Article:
^{1}ICREA-Complex Systems Lab, Universitat Pompeu Fabra, Barcelona, Spain^{2}Institute of Evolutionary Biology (UPF-CSIC), Barcelona, Spain^{3}European Centre for Living Technology, University Ca' Foscari, Venezia, Italy

The presence of modular organization is a common property of a wide range of complex systems, from cellular or brain networks to technological graphs. Modularity allows some degree of segregation between different parts of the network and has been suggested to be a prerequisite for the evolvability of biological systems. In technology, modularity defines a clear division of tasks and it is an explicit design target. However, many natural and artificial systems experience a breakdown in their modular pattern of connections, which has been associated with failures in hub nodes or the activation of global stress responses. In spite of its importance, no general theory of the breakdown of modularity and its implications has been advanced yet. Here we propose a new, simple model of network landscape where it is possible to exhaustively characterize the breakdown of modularity in a well-defined way. Specifically, by considering the space of minimal Boolean feed-forward networks implementing the 256 Boolean functions with 3 inputs, we were able to relate functional characteristics with the breakdown of modularity. We found that evolution cannot reach maximally modular networks under the presence of functional and cost constraints, implying the breakdown of modularity is an adaptive feature.

## 1. Introduction

Complex networks pervade the evolution and organization of a wide range of systems, from cellular or brain webs to technological graphs. Their structure has important consequences for their stability, resilience and fragility. Some particular properties of these networks are very common, such as the presence of modular organization (Bonner, 1988; Hartwell et al., 1999; Ravasz et al., 2002; Schlosser and Wagner, 2004). In modular webs, different subsets of nodes display a higher integration among them than with the rest of the system. This feature allows some degree of segregation between different parts of the network and has been suggested to be a prerequisite for the evolvability of biological webs (Gerhart and Kirschner, 1997). Within the context of technological evolution, modular structures have been often proposed as a target for engineering design.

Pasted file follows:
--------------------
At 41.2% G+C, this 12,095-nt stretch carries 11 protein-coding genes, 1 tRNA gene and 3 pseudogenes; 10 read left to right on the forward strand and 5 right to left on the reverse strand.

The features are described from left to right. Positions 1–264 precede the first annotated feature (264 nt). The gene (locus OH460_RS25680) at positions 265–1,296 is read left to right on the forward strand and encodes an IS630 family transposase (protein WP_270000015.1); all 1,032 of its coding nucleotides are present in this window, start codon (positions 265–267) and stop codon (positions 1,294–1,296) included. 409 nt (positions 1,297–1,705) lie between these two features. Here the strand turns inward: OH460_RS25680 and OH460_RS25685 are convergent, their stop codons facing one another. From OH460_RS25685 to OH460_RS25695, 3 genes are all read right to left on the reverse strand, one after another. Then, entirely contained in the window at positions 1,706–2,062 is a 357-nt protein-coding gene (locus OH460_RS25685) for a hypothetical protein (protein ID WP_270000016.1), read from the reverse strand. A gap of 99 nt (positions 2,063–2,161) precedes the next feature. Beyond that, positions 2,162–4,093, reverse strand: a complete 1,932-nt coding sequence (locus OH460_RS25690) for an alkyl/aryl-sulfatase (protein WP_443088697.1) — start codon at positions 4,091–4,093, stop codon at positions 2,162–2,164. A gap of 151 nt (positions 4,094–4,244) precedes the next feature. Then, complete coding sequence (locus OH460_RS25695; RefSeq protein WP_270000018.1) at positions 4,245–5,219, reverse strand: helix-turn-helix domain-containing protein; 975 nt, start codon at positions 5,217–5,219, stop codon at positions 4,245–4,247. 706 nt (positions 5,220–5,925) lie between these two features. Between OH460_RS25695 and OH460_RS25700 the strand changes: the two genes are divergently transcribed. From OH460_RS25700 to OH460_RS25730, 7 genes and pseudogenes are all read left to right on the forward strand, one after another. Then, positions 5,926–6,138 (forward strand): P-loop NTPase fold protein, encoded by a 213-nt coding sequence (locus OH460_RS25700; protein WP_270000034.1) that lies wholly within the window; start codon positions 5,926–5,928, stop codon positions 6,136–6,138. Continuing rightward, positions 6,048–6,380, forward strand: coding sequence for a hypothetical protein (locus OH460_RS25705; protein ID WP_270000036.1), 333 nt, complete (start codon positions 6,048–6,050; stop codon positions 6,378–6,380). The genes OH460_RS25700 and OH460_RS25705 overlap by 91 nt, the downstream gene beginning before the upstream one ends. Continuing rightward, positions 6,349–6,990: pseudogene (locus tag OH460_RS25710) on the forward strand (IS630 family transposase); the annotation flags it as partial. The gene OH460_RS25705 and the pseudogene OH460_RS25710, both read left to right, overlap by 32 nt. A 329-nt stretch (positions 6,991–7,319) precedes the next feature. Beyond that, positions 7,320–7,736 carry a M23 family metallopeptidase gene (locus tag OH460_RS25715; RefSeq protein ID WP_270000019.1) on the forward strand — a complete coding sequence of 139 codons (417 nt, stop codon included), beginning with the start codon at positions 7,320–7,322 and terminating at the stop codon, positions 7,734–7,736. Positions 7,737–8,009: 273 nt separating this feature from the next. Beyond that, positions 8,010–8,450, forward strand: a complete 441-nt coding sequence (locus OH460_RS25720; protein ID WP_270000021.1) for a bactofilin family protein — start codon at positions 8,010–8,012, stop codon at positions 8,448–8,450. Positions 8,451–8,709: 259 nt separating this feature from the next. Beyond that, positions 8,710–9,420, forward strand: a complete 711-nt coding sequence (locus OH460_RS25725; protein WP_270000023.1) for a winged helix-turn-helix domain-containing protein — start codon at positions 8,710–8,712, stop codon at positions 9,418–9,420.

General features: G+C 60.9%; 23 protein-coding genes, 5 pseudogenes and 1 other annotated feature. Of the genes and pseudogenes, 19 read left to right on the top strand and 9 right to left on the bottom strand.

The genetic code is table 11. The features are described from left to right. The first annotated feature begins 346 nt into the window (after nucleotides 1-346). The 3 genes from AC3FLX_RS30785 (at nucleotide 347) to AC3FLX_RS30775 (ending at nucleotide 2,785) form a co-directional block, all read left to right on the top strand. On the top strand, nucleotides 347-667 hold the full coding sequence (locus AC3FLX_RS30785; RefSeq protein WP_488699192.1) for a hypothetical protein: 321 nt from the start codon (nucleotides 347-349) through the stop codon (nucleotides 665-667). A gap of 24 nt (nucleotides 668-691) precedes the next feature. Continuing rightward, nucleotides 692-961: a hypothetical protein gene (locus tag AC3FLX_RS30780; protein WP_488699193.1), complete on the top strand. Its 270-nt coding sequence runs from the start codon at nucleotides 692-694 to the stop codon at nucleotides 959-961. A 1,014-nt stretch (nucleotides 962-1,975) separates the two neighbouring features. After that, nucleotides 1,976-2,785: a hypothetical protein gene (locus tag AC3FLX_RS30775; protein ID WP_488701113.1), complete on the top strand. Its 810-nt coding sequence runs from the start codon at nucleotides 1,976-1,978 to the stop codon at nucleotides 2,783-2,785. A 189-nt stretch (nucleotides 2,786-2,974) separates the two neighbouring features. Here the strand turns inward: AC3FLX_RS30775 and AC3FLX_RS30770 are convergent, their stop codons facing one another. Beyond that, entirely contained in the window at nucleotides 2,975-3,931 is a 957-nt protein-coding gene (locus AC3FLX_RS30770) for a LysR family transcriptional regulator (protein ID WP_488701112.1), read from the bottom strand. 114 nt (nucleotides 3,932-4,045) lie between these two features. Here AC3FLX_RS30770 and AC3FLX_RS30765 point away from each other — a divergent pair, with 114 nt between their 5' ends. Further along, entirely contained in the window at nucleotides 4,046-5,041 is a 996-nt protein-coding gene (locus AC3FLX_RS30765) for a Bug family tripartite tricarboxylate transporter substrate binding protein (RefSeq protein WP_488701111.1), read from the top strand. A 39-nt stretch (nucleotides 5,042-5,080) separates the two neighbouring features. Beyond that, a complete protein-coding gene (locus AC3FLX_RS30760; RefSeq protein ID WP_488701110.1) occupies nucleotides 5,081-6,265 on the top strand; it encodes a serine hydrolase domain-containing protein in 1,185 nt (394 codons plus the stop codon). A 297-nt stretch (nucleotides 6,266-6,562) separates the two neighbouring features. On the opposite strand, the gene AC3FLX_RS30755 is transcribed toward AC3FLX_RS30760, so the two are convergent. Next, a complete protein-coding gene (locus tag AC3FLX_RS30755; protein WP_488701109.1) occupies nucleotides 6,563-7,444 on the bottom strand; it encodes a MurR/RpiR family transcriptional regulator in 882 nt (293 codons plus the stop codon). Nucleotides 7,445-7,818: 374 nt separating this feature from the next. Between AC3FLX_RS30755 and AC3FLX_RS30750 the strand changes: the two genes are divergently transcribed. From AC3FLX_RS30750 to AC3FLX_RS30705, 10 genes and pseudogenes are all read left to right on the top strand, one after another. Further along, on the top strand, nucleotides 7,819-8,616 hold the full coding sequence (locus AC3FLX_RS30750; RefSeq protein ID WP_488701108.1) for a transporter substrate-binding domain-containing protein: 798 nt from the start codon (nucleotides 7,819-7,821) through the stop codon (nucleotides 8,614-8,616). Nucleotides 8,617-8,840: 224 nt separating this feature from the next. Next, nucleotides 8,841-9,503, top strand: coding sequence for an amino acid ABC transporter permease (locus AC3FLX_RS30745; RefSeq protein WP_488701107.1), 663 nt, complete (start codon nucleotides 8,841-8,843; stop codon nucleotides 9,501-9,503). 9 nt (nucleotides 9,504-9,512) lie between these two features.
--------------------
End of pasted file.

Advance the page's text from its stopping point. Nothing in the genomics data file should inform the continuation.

Modules are also expected to play a key role in providing a source of specialization, while their proper interconnection guarantee integration at the system-level scale. Both are needed in order to sustain proper functionality and we need to understand both how modules are generated and how their disconnection leads to functional decay. An illustrative example is provided by brain network topology or the so called *connectome* (Sporns, 2010). Connectomics has been a major breakthrough in pushing forward a new approach to brain disease where both brain areas and their connectivity patterns become integrated in a single picture. Under this view, neurological disorders including Alzheimer's disease or schizophrenia to challenged healthy cognition, such as in sleep or awareness, can be understood in terms of faulty intermodule communication (David, 1994; Alexander-Bloch et al., 2010; Meunier et al., 2010; Bashan et al., 2012; Godwin et al., 2015). This failure can lead to the so called *breakdown of modularity* (BM) first proposed in Valverde and Solé (2007). It involves a transition from high modularity to low modularity. Similar patterns can be found in other areas, but no general theory of this phenomenon and its implications has been advanced yet.

In spite of its importance, BM has received little attention and it is not well-understood. One important reason of this is connected with the difficulties associated to understanding the mapping between structure (genotype) and function (phenotype) in evolved networks. This is specially difficult when dealing with a property as modular structure, and the need for understanding how and when modular networks are expected to evolve and how optimality is tied to modular architecture. For example, it has been suggested that networks evolved under “modularly varying goals” must be modular (Kashtan and Alon, 2005). Specifically, computational experiments showed that optimal networks are non-modular whenever the goal was kept fixed or under randomly varying goals (with no common subgoals). However, Clune and co-workers have shown that modular networks evolve even in the presence of fixed and modular input-output mappings (Clune et al., 2013). Here modular patterns would be the byproduct of a cost-dependent selection process. More generally, when dealing with evolving networks, an important question is the role played by modular structures in enhancing robust functionalities and how modular structures are associated to evolvable designs. In other words: is the landscape of modularity associated to Boolean functions smooth? Are optimal modular solutions always tied to efficient functions and evolvable architectures?